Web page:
The decision comes after her husband, Jared Kushner, accepted a role as a senior adviser to his father-in-law, president-elect Donald Trump, drawing on his experience running his family’s real-estate empire and New York newspaper The New York Observer. Like his wife, Kushner has stepped down from his roles - as chief executive of Kushner Companies and publisher of the Observer – and will divest key holdings in the coming weeks.

The move complies with Washington ethics and could pave the way for Ivanka Trump to accept a White House role alongside her husband. Both have a decade of business experience, assuming their senior roles in their respective family companies aged just 23 and 25, but neither have held any kind of public office. Donald Trump, unlike his daughter and son-in-law, has not yet revealed any intention to divest his stake in The Trump Organisation.

Herrera And De La Renta Settle Lawsuit

Oscar De La Renta and Carolina Herrera have settled their lawsuit over the employment of designer Laura Kim.

Kim, who formerly worked at Carolina Herrera, was appointed as the new creative director of Oscar de la Renta - alongside Fernando Garcia (with whom she founded the label Monse) - in September. Last month, Carolina Herrera claimed that Kim had breached a six-month non-compete clause in her contract by joining the rival New York fashion house.

“Carolina Herrera Ltd, Oscar de la Renta LLC and Laura Kim have reached a settlement of the lawsuit filed by Carolina Herrera Ltd," read a statement on behalf of the two brands, reports WWD. "The terms of the settlement are confidential, except that Laura Kim has returned to Oscar de La Renta LLC, subject to the conditions agreed upon by the parties."

There has been no further comment on claims made by Kim that Carolina Herrera was attempting to transition its eponymous founder out of her position as creative director without her knowledge. Kim's legal team claimed that it was upon discovering this information that she decided not to pursue a career with the brand.

The news means that Kim will be able to make her debut alongside Garcia at Oscar de la Renta's autumn/winter 2017 show next month at New York Fashion Week. The duo replace Peter Copping, who departed the role in July last year. It marks a return to the label for Kim, who previously worked at the brand for 12 years, before leaving in January 2016 for Herrera.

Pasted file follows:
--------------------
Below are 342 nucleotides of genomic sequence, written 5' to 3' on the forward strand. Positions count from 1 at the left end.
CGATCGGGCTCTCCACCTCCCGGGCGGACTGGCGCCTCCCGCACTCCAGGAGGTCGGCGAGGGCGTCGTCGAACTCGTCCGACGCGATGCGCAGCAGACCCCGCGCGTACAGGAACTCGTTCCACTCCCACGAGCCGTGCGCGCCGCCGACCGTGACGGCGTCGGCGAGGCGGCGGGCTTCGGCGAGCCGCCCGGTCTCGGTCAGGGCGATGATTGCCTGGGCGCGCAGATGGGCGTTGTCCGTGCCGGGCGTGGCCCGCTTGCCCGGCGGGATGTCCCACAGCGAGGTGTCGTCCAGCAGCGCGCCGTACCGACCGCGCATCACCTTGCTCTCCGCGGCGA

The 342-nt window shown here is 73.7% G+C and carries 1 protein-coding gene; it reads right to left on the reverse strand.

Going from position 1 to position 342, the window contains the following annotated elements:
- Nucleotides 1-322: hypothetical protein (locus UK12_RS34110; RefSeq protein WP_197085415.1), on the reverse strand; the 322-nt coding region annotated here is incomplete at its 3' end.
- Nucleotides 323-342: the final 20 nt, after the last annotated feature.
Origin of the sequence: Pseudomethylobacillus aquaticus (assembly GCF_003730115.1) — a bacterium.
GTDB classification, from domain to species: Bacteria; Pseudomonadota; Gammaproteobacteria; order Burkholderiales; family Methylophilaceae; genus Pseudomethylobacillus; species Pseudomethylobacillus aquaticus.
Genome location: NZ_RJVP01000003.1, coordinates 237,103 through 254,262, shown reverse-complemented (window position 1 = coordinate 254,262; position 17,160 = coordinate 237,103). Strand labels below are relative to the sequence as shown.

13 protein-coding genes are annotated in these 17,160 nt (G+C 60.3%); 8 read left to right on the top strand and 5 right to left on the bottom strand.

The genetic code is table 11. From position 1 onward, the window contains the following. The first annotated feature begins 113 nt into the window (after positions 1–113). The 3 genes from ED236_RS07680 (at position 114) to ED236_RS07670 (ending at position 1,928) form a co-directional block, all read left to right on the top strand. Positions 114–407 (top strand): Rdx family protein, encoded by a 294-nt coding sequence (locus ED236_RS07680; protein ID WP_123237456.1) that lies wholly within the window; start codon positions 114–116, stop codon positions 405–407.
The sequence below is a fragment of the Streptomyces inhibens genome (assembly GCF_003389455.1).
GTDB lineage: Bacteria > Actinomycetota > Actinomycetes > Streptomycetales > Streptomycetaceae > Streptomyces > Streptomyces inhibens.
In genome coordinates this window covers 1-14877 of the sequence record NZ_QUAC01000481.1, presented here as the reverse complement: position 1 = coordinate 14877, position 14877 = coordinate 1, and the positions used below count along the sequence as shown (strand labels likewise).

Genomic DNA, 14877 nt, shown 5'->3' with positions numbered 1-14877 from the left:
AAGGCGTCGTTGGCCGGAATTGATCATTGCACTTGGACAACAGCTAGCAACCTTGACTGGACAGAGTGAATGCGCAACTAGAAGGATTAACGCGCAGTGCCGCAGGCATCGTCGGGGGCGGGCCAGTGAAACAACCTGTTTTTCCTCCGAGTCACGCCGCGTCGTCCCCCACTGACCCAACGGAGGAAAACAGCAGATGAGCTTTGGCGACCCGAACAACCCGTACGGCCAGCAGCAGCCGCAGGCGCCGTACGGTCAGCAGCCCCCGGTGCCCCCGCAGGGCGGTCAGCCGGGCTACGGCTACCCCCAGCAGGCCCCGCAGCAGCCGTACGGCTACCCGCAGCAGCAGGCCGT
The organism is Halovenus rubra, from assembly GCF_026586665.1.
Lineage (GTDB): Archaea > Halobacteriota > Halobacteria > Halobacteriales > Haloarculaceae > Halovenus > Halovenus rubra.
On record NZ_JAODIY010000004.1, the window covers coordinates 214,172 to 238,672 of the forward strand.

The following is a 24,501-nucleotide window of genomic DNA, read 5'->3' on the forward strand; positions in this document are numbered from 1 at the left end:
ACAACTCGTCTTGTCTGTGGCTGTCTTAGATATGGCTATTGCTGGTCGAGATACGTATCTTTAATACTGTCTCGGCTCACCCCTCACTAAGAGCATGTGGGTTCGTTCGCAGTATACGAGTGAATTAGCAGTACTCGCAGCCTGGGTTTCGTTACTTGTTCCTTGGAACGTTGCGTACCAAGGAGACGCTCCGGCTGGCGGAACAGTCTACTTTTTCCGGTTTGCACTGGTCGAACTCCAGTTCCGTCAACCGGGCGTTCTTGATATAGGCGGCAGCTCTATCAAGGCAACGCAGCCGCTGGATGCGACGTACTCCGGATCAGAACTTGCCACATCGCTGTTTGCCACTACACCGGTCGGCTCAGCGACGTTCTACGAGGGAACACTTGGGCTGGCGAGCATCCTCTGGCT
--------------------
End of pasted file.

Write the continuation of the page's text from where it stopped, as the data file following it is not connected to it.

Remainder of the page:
Thursday, January 5, 2017

Macy's Closes 68 Stores And Cuts 10,000 Jobs

Macy´s  – the American department store chain – has begun 2017 with the announcement that it plans to close 68 stores and cut more than 10,000 jobs. The restructure, announced via a press release, is set to save the company an estimated $550 million a year – some of which will be invested in growing the digital business, the company confirmed.

“As we’ve noted, it is essential that we maintain a healthy portfolio of the right stores in the right places,” Terry J Lundgren, chairman and chief executive officer of Macy’s, said. “Our plan to close approximately 100 stores over the next few years is an important part of our strategy to help us right-size our physical footprint as we expand our digital reach. We are closing locations that are unproductive or are no longer robust shopping destinations due to changes in the local retail shopping landscape, as well as monetising locations with highly valued real estate. These are never easy decisions, and we are committed to treating associates affected by these closings with respect and transparency.

Of the 68 stores, three have already shuttered during 2016, 63 will be closed in early spring 2017, and two will be closed in mid-2017. Three other locations were sold, or are to be sold, and are being leased back, the press release detailed.

Macy’s is not alone in taking action to combat challenging retail circumstances. Several other American household names are in strife: JC Penney has closed 80 locations since 2014, Racked reports, while Sears has closed nearly 300.

Naomi Remembers George's Freedom

Naomi Campbell has been remembering her friend George Michael, who died on Christmas Day, recalling her experience on the set of his famous 1990 music video for Freedom 90. Campbell appeared lip syncing the song words along with fellow supermodels Linda Evangelista, Cindy Crawford, Christy Turlington, and Tatjana Patitz – and has revealed that the day was not without its challenges.

“We were all different days. Linda and Christy were together, and I was the first day,” she told the panel on American chat show The View yesterday. “I was coming straight from a Thierry Mugler show where we did five shows from 6.30 in the morning till 3am the next morning, and then had to fly out on the first flight from Paris to London and go straight to set! I was exhausted, but I was so happy to be there, to work with David Fincher - and so happy that George chose the five of us from the British Vogue cover that we did. We were all singing the song anyway because we loved the song.”

Campbell remained friends with Michael throughout the years that have passed, and revealed that one of her fondest memories of him was in fact quite a recent one.

“I’m very sad that he’s not here. I got to spend a very special moment with him backstage at the Olympics in London. He was in his dressing room and we heard all this music, we could hear gospel music, and he was in there rehearsing with these gospel singers. Kate and I just sat and watched him; it was amazing. Really gone too soon.”